In a former grain silo in Rotterdam’s Maashaven, the mood on the stage was almost euphoric last Friday. Around two hundred academics made their way to this industrial complex to discuss the new system of evaluation for university academic staff. The talk was of a ‘historic moment’, and even ‘a revolution’.
And after over two years, last week there emerged a plan that has the support of the universities, university medical centres, the KNAW science association and funding providers the Dutch Research Council (NWO) and ZonMW. When assessing grant applications and career advancement, there will be less emphasis on ‘ticking boxes’ relating to research performance (number of publications, citations, etc.) and the focus will be shifted to include providing good teaching and education, research impact, leadership and patient care.
No more counting beans
At the conference, it turned out that this new beginning also raises some new questions. Academics wanted to know what all these changes will mean exactly. Rik Van de Walle, the rector of the University of Ghent, was invited to explain how he approaches it.
He is a product of the old model, where only the numbers were important. ‘How many publications you have, how many PhD students, how much budget you have available. But we didn’t choose to become scientists to fill in forms and count beans.’
One year ago, he introduced a new career model, which he says rewards everyone who performs at the right level. His teaching staff are assessed less often than before – once every five years. ‘That takes away the fierce competition, which also reduces stress.’
Every teacher is assigned his or her own assessment committee, which provides individual feedback. ‘They can discuss their ambitions without this always being linked to specific numbers or targets.’ That means that agreements regarding numbers of publications are no longer necessary. Van de Walle does not believe that everyone can excel at everything. So it is important to focus on employees’ specific talents. ‘Staff are given the freedom to do what they are really good at.’
And that includes teaching and education. But how do you evaluate that? The Ghent model has four pillars. Teaching staff are assessed on their vision, the extent to which they encourage ‘active learning’, their contribution to the development of the curriculum and student assessments of their teaching.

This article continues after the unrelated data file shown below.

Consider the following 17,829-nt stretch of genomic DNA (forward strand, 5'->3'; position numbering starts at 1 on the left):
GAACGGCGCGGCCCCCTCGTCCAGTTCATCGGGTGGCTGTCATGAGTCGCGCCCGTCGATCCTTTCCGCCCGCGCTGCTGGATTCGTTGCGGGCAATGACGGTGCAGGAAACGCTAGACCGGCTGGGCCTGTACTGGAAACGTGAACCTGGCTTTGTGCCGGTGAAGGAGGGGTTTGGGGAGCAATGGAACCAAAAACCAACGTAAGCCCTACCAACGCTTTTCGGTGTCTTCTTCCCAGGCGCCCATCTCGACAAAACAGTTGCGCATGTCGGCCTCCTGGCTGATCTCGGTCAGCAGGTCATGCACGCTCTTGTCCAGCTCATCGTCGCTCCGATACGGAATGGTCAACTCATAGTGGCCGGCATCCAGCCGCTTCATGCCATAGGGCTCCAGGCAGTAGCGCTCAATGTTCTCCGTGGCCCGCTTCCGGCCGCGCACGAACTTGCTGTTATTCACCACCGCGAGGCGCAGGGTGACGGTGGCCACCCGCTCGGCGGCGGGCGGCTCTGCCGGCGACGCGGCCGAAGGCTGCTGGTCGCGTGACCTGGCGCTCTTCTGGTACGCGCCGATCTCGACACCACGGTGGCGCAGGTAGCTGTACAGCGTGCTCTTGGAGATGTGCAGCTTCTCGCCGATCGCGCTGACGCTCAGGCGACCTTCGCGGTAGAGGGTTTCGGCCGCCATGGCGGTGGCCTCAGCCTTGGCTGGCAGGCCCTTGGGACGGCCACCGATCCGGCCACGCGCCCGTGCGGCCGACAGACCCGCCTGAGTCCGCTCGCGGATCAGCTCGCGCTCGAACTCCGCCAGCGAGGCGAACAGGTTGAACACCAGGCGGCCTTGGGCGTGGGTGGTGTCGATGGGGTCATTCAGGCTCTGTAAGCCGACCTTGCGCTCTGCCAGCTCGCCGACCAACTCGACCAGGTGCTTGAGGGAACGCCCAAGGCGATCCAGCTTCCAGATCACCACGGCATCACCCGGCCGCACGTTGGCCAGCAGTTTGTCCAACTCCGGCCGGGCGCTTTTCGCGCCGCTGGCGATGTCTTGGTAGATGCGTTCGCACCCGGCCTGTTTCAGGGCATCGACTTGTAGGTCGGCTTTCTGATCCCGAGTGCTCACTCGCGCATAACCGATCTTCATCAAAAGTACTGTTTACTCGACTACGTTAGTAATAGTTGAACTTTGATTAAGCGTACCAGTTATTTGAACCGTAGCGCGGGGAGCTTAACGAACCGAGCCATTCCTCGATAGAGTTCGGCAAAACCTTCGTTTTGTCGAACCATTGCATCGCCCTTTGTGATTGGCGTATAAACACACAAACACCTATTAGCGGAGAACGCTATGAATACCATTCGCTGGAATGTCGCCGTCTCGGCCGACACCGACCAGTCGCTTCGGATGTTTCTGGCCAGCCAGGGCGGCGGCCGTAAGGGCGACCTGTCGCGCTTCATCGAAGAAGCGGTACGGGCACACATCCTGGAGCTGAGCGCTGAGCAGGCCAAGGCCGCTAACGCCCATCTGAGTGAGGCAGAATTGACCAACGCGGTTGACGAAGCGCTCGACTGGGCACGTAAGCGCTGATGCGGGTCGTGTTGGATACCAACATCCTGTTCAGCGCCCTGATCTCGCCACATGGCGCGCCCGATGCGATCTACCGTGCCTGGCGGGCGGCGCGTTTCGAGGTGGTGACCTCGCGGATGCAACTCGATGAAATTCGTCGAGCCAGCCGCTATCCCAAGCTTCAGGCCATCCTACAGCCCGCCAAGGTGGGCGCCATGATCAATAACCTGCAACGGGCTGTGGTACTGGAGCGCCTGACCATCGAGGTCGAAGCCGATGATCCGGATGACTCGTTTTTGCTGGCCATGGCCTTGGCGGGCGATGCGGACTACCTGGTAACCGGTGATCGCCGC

There is also a ‘fast track’ for those staff who benefit from competition and who are eager to take the next step in their career in less than five years. Around ten to fifteen of Ghent’s five hundred employees have the chance to take part in this fast track.
The fact that those attending the conference were very interested in the system used by the University of Ghent was obvious from the number of hands that went up in the air after the rector had finished speaking. ‘Doesn’t it sound too good to be true?’ says someone in the room. How can you fund all those promotions to higher paid jobs?
‘We identified our priority,’ replies Van de Walle. ‘This change cannot be made without financial consequences. But they are actually quite limited.’
The rector cannot say at this stage whether the new system will reduce stress levels. But he does acknowledge that some employees are unclear about this complex new model. When you are assessed on a narrow set of criteria, that is rather limiting but at least you know where you stand.
But is this new method not overly subjective? This key question is also discussed during the group sessions. Are you not just rewarding those people who can tell a good story and sell themselves? And is this narrative suitable across all disciplines?
If scientists are assessed on different areas, they also need to be given the time and space to work on those. For example, the social impact of research is important, and yet currently you don’t get any hours to work on that, states one participant. So in effect, that needs to be done in your spare time, and that surely can’t be right.
In order to prevent the Netherlands from being the only country to implement changes, universities and providers of scientific funding are trying to persuade the rest of Europe to follow suit. If they fail to do so, Dutch academics run the risk that they will be out of the running at the international level, because different assessment criteria are applied.
The Minister of Education, Culture and Science, Ingrid Van Engelshoven, who expressed her support for the plan at the end of the conference, wants to help them to do this. She intends to promote these plans and ambitions actively abroad.